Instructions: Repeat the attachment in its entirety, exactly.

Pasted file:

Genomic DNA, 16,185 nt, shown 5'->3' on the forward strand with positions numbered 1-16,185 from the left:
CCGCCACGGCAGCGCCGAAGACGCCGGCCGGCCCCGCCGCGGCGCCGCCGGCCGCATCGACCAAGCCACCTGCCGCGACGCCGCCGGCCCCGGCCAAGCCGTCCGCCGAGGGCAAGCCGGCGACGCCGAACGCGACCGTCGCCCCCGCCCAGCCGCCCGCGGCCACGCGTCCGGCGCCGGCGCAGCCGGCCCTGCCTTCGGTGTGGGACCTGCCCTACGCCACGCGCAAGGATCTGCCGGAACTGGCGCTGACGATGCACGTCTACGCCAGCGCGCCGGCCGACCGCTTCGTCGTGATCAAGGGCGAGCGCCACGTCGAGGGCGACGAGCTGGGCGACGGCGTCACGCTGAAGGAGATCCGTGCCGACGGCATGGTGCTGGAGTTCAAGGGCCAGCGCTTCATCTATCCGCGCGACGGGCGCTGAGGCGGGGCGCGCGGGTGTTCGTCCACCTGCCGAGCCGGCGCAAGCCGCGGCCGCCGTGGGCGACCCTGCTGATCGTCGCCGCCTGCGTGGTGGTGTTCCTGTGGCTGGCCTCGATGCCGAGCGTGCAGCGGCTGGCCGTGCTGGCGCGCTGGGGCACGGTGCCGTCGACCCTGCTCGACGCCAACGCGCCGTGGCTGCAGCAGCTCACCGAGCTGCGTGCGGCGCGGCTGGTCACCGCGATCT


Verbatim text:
Genomic DNA, 16,185 nt, shown 5'->3' on the forward strand with positions numbered 1-16,185 from the left:
CCGCCACGGCAGCGCCGAAGACGCCGGCCGGCCCCGCCGCGGCGCCGCCGGCCGCATCGACCAAGCCACCTGCCGCGACGCCGCCGGCCCCGGCCAAGCCGTCCGCCGAGGGCAAGCCGGCGACGCCGAACGCGACCGTCGCCCCCGCCCAGCCGCCCGCGGCCACGCGTCCGGCGCCGGCGCAGCCGGCCCTGCCTTCGGTGTGGGACCTGCCCTACGCCACGCGCAAGGATCTGCCGGAACTGGCGCTGACGATGCACGTCTACGCCAGCGCGCCGGCCGACCGCTTCGTCGTGATCAAGGGCGAGCGCCACGTCGAGGGCGACGAGCTGGGCGACGGCGTCACGCTGAAGGAGATCCGTGCCGACGGCATGGTGCTGGAGTTCAAGGGCCAGCGCTTCATCTATCCGCGCGACGGGCGCTGAGGCGGGGCGCGCGGGTGTTCGTCCACCTGCCGAGCCGGCGCAAGCCGCGGCCGCCGTGGGCGACCCTGCTGATCGTCGCCGCCTGCGTGGTGGTGTTCCTGTGGCTGGCCTCGATGCCGAGCGTGCAGCGGCTGGCCGTGCTGGCGCGCTGGGGCACGGTGCCGTCGACCCTGCTCGACGCCAACGCGCCGTGGCTGCAGCAGCTCACCGAGCTGCGTGCGGCGCGGCTGGTCACCGCGATCT